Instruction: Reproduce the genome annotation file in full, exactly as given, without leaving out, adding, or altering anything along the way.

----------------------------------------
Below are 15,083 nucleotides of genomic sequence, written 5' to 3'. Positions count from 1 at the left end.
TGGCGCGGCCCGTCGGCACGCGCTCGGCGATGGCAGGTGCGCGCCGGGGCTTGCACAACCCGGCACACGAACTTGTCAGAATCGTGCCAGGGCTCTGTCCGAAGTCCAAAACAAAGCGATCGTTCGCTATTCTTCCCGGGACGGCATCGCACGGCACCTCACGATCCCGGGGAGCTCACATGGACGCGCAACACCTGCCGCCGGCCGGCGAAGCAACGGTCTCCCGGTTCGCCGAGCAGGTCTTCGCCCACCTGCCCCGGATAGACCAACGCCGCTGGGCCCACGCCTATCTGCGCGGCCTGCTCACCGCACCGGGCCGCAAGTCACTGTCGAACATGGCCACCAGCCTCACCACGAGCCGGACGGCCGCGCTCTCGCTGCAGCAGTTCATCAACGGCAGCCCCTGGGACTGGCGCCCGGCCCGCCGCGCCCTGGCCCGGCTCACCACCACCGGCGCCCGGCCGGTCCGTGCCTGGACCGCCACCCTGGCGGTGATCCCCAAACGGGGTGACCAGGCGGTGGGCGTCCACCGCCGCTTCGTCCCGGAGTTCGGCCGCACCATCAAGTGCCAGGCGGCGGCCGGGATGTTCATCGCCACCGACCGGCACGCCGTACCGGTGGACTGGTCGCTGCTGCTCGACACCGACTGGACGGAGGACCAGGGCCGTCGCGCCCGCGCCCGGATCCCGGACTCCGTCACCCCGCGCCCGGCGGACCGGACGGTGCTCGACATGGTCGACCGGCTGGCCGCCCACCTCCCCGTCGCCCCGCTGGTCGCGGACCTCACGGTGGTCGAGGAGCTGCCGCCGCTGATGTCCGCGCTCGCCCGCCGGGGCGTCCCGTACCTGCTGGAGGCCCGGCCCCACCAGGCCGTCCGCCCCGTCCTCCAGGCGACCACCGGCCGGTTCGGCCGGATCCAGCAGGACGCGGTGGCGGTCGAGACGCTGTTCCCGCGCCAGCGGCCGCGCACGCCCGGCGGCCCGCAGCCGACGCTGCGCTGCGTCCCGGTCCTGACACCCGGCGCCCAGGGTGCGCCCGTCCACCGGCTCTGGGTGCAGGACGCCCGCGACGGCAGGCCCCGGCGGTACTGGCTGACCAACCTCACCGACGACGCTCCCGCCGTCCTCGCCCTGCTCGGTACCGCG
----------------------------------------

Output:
Below are 15,083 nucleotides of genomic sequence, written 5' to 3'. Positions count from 1 at the left end.
TGGCGCGGCCCGTCGGCACGCGCTCGGCGATGGCAGGTGCGCGCCGGGGCTTGCACAACCCGGCACACGAACTTGTCAGAATCGTGCCAGGGCTCTGTCCGAAGTCCAAAACAAAGCGATCGTTCGCTATTCTTCCCGGGACGGCATCGCACGGCACCTCACGATCCCGGGGAGCTCACATGGACGCGCAACACCTGCCGCCGGCCGGCGAAGCAACGGTCTCCCGGTTCGCCGAGCAGGTCTTCGCCCACCTGCCCCGGATAGACCAACGCCGCTGGGCCCACGCCTATCTGCGCGGCCTGCTCACCGCACCGGGCCGCAAGTCACTGTCGAACATGGCCACCAGCCTCACCACGAGCCGGACGGCCGCGCTCTCGCTGCAGCAGTTCATCAACGGCAGCCCCTGGGACTGGCGCCCGGCCCGCCGCGCCCTGGCCCGGCTCACCACCACCGGCGCCCGGCCGGTCCGTGCCTGGACCGCCACCCTGGCGGTGATCCCCAAACGGGGTGACCAGGCGGTGGGCGTCCACCGCCGCTTCGTCCCGGAGTTCGGCCGCACCATCAAGTGCCAGGCGGCGGCCGGGATGTTCATCGCCACCGACCGGCACGCCGTACCGGTGGACTGGTCGCTGCTGCTCGACACCGACTGGACGGAGGACCAGGGCCGTCGCGCCCGCGCCCGGATCCCGGACTCCGTCACCCCGCGCCCGGCGGACCGGACGGTGCTCGACATGGTCGACCGGCTGGCCGCCCACCTCCCCGTCGCCCCGCTGGTCGCGGACCTCACGGTGGTCGAGGAGCTGCCGCCGCTGATGTCCGCGCTCGCCCGCCGGGGCGTCCCGTACCTGCTGGAGGCCCGGCCCCACCAGGCCGTCCGCCCCGTCCTCCAGGCGACCACCGGCCGGTTCGGCCGGATCCAGCAGGACGCGGTGGCGGTCGAGACGCTGTTCCCGCGCCAGCGGCCGCGCACGCCCGGCGGCCCGCAGCCGACGCTGCGCTGCGTCCCGGTCCTGACACCCGGCGCCCAGGGTGCGCCCGTCCACCGGCTCTGGGTGCAGGACGCCCGCGACGGCAGGCCCCGGCGGTACTGGCTGACCAACCTCACCGACGACGCTCCCGCCGTCCTCGCCCTGCTCGGTACCGCG